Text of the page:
Workers were assembling the rides for this year's N.C. State Fair on Monday, but one of them was already up and ready to go.
The State Fair Flyer, the new sky ride at the fair, will be a permanent fixture on the fairgrounds for at least a decade and likely beyond. The state Department of Labor inspected the ride and certified it for use on Oct. 3; on Monday, Labor Commissioner Cherie Berry and other visitors to the State Fairgrounds got an early ride.
The State Fair Flyer carries people 1,400 feet from one end of the midway to the other, at the leisurely pace of about 2 mph. It runs between near Gate 8, the busiest during the fair, and the east end of Restaurant Row, giving people not only a great view of the midway from above but also a way to bypass crowded walkways.
The ride looks like a ski lift without the mountain. It was made by Partek Enterprises, a company in the small southern New York town of Pine Island that specializes in ski lifts. The chairs were assembled and hung by Ropeway, another Pine Island company.
Never miss a local story.
In a house on steel legs at the Restaurant Row end of the ride is the giant motor that moves the 2,800-foot cable that carries 127 chairs in a continuous loop. Once it starts up, the ride doesn’t stop, and attendants are on hand at each end to help people get on and off, said Robert Fulton of American Sky Lifts of Sanford, the company that owns and operates the State Fair Flyer. A one-way ride takes about 7 or 8 minutes.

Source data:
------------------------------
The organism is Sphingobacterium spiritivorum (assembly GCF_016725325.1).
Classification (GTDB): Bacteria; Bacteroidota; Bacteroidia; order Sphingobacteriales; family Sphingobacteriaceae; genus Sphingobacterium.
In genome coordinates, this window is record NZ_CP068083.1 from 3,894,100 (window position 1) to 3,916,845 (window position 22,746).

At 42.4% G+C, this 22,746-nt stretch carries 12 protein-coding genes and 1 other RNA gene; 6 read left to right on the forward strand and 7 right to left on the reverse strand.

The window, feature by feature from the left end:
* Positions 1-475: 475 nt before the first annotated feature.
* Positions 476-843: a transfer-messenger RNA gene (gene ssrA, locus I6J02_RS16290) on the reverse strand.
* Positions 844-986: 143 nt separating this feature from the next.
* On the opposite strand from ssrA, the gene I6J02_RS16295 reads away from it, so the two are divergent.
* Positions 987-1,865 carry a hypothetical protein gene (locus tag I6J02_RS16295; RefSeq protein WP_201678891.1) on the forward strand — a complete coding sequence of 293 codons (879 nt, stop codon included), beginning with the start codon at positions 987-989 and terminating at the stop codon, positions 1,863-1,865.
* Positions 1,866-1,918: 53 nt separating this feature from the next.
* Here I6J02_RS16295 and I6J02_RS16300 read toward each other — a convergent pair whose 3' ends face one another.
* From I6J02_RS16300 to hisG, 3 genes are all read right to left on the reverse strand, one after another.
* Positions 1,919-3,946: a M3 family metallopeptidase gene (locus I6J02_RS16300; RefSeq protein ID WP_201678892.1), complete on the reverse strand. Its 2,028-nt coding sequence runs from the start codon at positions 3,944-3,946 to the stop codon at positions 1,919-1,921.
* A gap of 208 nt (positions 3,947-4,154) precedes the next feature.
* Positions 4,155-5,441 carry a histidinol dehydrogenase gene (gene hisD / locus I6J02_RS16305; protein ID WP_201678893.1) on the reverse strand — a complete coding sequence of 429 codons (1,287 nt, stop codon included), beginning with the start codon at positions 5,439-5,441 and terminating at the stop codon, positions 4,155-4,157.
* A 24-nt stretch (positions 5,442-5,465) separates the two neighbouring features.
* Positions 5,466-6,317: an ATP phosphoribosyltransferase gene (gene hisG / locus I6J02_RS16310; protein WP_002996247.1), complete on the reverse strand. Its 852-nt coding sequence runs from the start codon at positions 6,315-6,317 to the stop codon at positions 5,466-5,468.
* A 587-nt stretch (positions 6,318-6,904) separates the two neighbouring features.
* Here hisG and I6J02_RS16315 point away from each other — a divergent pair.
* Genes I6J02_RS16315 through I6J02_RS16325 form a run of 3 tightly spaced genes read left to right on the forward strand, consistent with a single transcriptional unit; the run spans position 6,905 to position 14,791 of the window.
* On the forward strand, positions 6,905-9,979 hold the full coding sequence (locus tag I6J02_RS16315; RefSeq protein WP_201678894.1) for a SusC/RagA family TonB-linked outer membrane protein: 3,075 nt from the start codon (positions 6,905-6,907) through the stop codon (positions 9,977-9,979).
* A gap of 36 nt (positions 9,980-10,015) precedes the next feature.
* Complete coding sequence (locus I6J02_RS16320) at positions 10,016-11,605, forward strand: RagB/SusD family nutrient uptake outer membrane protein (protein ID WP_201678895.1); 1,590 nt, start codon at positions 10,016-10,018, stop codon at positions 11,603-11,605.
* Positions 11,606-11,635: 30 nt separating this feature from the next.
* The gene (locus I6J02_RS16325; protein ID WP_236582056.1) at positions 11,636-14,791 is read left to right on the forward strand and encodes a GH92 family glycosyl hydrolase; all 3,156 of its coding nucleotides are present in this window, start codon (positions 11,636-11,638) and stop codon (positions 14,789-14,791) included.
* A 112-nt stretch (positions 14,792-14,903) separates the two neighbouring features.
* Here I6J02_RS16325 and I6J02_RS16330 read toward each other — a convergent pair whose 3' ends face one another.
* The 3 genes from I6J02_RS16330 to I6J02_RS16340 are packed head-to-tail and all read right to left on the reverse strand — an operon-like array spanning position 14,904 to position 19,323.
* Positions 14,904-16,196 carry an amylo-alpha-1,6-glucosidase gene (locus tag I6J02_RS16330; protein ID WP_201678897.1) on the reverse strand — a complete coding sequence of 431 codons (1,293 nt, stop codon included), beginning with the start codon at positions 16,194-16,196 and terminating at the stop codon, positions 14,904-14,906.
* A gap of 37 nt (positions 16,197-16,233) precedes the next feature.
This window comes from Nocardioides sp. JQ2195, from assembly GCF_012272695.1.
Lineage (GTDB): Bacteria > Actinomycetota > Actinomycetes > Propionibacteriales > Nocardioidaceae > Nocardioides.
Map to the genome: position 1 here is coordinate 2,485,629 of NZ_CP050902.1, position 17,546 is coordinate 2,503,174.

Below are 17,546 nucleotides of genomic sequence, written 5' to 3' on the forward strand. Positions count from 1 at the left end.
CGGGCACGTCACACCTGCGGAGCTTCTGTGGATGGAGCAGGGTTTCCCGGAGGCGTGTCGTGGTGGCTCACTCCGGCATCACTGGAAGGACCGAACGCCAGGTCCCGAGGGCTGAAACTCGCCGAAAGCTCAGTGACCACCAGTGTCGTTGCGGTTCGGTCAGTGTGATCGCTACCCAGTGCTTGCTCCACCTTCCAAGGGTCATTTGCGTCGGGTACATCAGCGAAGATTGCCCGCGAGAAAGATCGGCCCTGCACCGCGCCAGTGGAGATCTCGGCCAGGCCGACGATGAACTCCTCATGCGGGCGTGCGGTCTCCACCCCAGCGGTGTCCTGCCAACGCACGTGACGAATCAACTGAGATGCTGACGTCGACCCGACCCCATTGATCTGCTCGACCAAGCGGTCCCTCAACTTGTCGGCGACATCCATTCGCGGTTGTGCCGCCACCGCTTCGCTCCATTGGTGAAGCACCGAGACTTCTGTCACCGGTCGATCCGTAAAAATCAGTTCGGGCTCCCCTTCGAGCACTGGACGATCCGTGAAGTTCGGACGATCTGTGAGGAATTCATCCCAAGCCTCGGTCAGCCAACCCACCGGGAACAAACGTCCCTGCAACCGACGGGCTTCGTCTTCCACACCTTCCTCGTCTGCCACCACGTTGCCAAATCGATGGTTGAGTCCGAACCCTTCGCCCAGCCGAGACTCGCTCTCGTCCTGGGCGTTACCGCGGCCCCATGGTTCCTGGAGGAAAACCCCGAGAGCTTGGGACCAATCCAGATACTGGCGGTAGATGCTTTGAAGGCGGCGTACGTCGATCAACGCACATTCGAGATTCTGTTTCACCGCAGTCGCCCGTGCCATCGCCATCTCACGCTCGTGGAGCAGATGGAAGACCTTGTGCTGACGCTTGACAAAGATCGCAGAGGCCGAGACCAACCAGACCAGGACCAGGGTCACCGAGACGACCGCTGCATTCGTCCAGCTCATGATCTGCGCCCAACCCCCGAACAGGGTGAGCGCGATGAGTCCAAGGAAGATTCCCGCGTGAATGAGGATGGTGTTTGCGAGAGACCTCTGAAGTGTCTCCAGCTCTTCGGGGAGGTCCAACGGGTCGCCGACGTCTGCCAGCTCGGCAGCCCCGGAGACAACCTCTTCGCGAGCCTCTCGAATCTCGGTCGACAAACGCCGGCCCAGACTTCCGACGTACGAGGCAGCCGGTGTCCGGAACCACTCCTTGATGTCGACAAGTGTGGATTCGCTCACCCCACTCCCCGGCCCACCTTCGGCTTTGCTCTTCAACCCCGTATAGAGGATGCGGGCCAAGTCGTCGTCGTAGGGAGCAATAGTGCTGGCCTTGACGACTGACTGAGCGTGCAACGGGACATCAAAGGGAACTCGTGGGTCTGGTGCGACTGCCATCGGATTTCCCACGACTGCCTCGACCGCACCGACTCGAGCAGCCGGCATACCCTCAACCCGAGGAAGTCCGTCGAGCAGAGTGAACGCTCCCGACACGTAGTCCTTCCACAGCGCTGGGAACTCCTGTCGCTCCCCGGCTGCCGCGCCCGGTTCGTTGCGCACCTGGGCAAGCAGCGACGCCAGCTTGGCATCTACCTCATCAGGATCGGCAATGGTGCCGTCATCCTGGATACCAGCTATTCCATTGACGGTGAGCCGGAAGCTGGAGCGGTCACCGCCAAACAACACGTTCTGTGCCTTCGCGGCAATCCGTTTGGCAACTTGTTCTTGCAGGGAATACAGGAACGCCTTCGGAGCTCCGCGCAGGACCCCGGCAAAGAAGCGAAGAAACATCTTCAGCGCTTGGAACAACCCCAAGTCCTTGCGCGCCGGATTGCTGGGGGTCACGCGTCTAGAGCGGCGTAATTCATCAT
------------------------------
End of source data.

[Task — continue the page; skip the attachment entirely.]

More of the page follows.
American Sky Lifts was one of three companies that bid on the chance to lease the land at the fairgrounds and build the ride. The company will give the state 32 percent of gross ticket revenue from the ride. Advance tickets are on sale now at the State Fair website, www.ncstatefair.org, for $4 one way, $7 round trip. (Prices will go up $1 each at fair time.)
The chairs will carry two adults comfortably, or two adults and a small child (you must be 42 inches, or 3.5 feet, tall to ride without an adult). There’s a weight limit of about 340 pounds, so ride attendants will be making judgment calls.